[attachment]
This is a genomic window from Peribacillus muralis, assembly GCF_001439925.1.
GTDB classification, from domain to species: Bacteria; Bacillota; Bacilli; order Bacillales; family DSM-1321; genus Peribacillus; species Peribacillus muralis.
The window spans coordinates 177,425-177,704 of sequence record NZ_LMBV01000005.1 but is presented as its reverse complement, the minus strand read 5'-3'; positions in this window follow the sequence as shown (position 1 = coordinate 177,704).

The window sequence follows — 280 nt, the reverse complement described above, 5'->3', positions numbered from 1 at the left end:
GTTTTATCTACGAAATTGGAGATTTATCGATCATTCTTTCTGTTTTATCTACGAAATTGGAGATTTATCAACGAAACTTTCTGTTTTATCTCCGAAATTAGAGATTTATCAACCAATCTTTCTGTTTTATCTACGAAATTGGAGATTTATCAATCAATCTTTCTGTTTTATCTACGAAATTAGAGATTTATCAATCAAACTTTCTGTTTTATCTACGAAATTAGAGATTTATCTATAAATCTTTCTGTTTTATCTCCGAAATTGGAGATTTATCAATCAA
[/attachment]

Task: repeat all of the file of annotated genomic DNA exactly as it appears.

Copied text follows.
This is a genomic window from Peribacillus muralis, assembly GCF_001439925.1.
GTDB classification, from domain to species: Bacteria; Bacillota; Bacilli; order Bacillales; family DSM-1321; genus Peribacillus; species Peribacillus muralis.
The window spans coordinates 177,425-177,704 of sequence record NZ_LMBV01000005.1 but is presented as its reverse complement, the minus strand read 5'-3'; positions in this window follow the sequence as shown (position 1 = coordinate 177,704).

The window sequence follows — 280 nt, the reverse complement described above, 5'->3', positions numbered from 1 at the left end:
GTTTTATCTACGAAATTGGAGATTTATCGATCATTCTTTCTGTTTTATCTACGAAATTGGAGATTTATCAACGAAACTTTCTGTTTTATCTCCGAAATTAGAGATTTATCAACCAATCTTTCTGTTTTATCTACGAAATTGGAGATTTATCAATCAATCTTTCTGTTTTATCTACGAAATTAGAGATTTATCAATCAAACTTTCTGTTTTATCTACGAAATTAGAGATTTATCTATAAATCTTTCTGTTTTATCTCCGAAATTGGAGATTTATCAATCAA